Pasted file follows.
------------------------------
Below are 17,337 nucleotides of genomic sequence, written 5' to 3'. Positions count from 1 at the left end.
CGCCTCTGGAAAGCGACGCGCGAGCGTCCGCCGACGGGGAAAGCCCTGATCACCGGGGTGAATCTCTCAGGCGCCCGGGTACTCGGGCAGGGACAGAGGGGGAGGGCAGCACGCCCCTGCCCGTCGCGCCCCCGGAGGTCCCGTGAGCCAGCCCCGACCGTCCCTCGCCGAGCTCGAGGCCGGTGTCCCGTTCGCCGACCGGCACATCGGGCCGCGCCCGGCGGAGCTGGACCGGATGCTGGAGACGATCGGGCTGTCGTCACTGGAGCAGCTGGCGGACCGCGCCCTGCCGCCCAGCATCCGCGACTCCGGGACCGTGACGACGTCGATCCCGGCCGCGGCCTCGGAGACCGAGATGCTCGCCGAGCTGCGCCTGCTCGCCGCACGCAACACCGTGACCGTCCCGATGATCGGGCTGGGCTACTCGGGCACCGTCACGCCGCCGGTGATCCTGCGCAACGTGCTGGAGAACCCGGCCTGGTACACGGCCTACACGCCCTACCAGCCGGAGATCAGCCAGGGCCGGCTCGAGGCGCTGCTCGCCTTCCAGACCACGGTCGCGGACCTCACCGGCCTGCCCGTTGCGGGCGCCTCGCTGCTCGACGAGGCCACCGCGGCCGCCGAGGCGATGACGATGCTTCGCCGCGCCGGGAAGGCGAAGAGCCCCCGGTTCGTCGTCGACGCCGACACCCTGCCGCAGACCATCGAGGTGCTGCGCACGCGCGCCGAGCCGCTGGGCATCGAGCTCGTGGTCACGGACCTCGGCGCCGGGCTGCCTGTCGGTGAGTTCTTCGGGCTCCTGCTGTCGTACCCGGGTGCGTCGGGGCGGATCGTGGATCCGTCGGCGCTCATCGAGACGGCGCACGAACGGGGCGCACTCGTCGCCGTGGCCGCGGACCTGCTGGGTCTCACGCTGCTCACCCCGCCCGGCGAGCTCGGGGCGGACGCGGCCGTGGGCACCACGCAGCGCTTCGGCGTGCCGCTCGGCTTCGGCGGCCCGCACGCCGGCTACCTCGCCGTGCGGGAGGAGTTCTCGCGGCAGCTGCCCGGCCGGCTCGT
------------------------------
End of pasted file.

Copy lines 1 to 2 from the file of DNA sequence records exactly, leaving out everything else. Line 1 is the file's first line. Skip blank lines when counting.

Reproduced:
Below are 17,337 nucleotides of genomic sequence, written 5' to 3'. Positions count from 1 at the left end.
CGCCTCTGGAAAGCGACGCGCGAGCGTCCGCCGACGGGGAAAGCCCTGATCACCGGGGTGAATCTCTCAGGCGCCCGGGTACTCGGGCAGGGACAGAGGGGGAGGGCAGCACGCCCCTGCCCGTCGCGCCCCCGGAGGTCCCGTGAGCCAGCCCCGACCGTCCCTCGCCGAGCTCGAGGCCGGTGTCCCGTTCGCCGACCGGCACATCGGGCCGCGCCCGGCGGAGCTGGACCGGATGCTGGAGACGATCGGGCTGTCGTCACTGGAGCAGCTGGCGGACCGCGCCCTGCCGCCCAGCATCCGCGACTCCGGGACCGTGACGACGTCGATCCCGGCCGCGGCCTCGGAGACCGAGATGCTCGCCGAGCTGCGCCTGCTCGCCGCACGCAACACCGTGACCGTCCCGATGATCGGGCTGGGCTACTCGGGCACCGTCACGCCGCCGGTGATCCTGCGCAACGTGCTGGAGAACCCGGCCTGGTACACGGCCTACACGCCCTACCAGCCGGAGATCAGCCAGGGCCGGCTCGAGGCGCTGCTCGCCTTCCAGACCACGGTCGCGGACCTCACCGGCCTGCCCGTTGCGGGCGCCTCGCTGCTCGACGAGGCCACCGCGGCCGCCGAGGCGATGACGATGCTTCGCCGCGCCGGGAAGGCGAAGAGCCCCCGGTTCGTCGTCGACGCCGACACCCTGCCGCAGACCATCGAGGTGCTGCGCACGCGCGCCGAGCCGCTGGGCATCGAGCTCGTGGTCACGGACCTCGGCGCCGGGCTGCCTGTCGGTGAGTTCTTCGGGCTCCTGCTGTCGTACCCGGGTGCGTCGGGGCGGATCGTGGATCCGTCGGCGCTCATCGAGACGGCGCACGAACGGGGCGCACTCGTCGCCGTGGCCGCGGACCTGCTGGGTCTCACGCTGCTCACCCCGCCCGGCGAGCTCGGGGCGGACGCGGCCGTGGGCACCACGCAGCGCTTCGGCGTGCCGCTCGGCTTCGGCGGCCCGCACGCCGGCTACCTCGCCGTGCGGGAGGAGTTCTCGCGGCAGCTGCCCGGCCGGCTCGT